March 25, 2011
By Barbra Murray, Contributing Editor
In what is being called one of the largest single-tenant office transactions ever in the state of Arizona, Cole Real Estate Investments snaps up the 600,000 square-foot University of Phoenix office complex at Riverpoint in Phoenix from Apollo Group Inc. in a $170 million sale-leaseback deal.
“It’s good to see a real estate transaction of this size and magnitude executed,” Robert Micera, chief investment officer for office and industrial with Cole, told CPE. “It benefits the market, it shows transactions are happening and that is always a good thing. And both Cole and Apollo Group are Arizona companies, so it’s a nice fit when you have two local companies making a transaction.”
Occupying 37 acres, the University of Phoenix property reached completion as a build-to-suit in 2007 at a cost of approximately $121 million, and benefited from a renovation program the following year. Carpenter Sellers Del Gatto Architects and Smith Group designed the complex, which encompasses two six-story structures, one 10-story building and two parking facilities.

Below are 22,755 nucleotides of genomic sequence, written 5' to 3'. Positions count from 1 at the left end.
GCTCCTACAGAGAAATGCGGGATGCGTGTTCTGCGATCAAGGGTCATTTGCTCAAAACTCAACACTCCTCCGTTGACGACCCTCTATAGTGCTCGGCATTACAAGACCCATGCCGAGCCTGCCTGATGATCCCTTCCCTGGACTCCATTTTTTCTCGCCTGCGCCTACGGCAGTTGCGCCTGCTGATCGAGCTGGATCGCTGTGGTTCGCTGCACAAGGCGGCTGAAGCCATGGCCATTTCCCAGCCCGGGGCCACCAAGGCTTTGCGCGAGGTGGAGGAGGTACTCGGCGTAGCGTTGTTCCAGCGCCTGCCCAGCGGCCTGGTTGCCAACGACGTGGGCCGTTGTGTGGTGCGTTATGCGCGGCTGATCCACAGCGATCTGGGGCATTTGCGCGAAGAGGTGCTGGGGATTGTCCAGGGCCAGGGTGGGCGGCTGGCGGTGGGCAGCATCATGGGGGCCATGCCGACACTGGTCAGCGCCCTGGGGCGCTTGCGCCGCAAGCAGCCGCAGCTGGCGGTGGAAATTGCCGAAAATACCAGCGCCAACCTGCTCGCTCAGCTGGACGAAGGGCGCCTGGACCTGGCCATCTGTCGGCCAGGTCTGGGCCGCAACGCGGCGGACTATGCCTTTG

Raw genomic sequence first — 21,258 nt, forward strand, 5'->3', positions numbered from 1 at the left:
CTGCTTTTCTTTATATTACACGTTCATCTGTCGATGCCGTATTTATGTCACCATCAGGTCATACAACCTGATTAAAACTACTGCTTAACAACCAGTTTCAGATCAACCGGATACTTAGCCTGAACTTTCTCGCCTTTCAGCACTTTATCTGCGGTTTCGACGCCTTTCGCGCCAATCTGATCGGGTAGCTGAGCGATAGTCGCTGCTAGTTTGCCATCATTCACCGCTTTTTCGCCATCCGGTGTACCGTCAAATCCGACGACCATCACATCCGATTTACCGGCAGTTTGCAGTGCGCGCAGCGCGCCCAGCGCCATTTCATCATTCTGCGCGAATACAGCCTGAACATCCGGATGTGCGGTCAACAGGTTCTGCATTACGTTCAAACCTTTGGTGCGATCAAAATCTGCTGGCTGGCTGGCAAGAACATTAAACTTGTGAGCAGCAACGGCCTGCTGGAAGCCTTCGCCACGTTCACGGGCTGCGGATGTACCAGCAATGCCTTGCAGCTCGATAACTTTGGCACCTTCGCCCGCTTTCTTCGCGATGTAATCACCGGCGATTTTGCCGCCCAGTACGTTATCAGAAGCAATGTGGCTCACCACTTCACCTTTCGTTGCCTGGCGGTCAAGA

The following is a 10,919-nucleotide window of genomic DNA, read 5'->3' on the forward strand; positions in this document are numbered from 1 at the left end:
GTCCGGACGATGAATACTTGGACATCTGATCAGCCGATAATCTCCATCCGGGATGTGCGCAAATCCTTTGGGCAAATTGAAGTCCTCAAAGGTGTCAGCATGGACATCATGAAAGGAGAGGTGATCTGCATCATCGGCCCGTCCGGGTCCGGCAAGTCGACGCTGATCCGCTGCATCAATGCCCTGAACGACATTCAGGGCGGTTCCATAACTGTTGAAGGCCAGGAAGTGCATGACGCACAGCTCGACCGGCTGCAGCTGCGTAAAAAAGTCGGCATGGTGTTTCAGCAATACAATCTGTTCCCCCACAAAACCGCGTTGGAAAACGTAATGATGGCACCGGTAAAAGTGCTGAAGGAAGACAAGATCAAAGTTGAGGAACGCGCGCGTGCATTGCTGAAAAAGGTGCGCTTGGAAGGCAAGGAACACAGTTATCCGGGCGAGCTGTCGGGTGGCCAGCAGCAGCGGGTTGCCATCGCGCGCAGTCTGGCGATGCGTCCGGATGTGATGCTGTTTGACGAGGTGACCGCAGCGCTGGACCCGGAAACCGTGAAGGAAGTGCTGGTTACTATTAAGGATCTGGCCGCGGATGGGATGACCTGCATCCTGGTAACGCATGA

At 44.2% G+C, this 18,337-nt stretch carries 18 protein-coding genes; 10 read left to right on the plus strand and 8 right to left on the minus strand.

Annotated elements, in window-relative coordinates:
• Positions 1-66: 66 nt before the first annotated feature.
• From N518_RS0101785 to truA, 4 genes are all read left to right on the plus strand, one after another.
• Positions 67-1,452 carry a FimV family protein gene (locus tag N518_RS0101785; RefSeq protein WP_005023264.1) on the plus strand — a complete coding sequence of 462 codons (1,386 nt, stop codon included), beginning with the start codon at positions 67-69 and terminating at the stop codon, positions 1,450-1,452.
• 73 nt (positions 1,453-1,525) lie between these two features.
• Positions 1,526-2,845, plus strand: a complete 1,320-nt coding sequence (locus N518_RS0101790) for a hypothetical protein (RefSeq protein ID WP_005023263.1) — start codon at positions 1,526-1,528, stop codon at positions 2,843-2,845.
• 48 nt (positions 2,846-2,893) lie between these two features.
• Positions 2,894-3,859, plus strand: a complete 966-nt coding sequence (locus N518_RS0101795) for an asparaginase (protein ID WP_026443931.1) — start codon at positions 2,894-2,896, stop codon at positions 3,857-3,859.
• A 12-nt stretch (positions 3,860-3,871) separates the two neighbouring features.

The University of Phoenix will continue to maintain its headquarters at Riverpoint under a 20-year, triple-net lease agreement with Cole. The acquisition of the property boosts Cole’s presence in Arizona’s commercial real estate market to approximately 2 million square feet of space, much of which consists of single-tenant retail.
And the deal dovetails nicely with Cole’s acquisition criteria. “There is a single high-credit tenant, a triple-net lease with annual escalations of 2 percent, and it’s a quality property,” Micera says. Cole, which has already closed $300 million in acquisitions this year, has an additional $800 million in deals in the pipeline and a goal of $3 billion in transactions for 2011.
“We’re planning $750 million of office and industrial acquisitions, $750 million of multi-tenant retail and $1.5 million of singe-tenant retail,” John Bacon, vice president of marketing at Cole, tells CPE. “Last year, we did $2.5 billion; we’ve pushed the limit higher.”
As it combs the country for premier opportunities, Cole is not looking to wrack up a lot of debt. “We leverage our properties conservatively,” Micera notes. “We tend to pay cash.”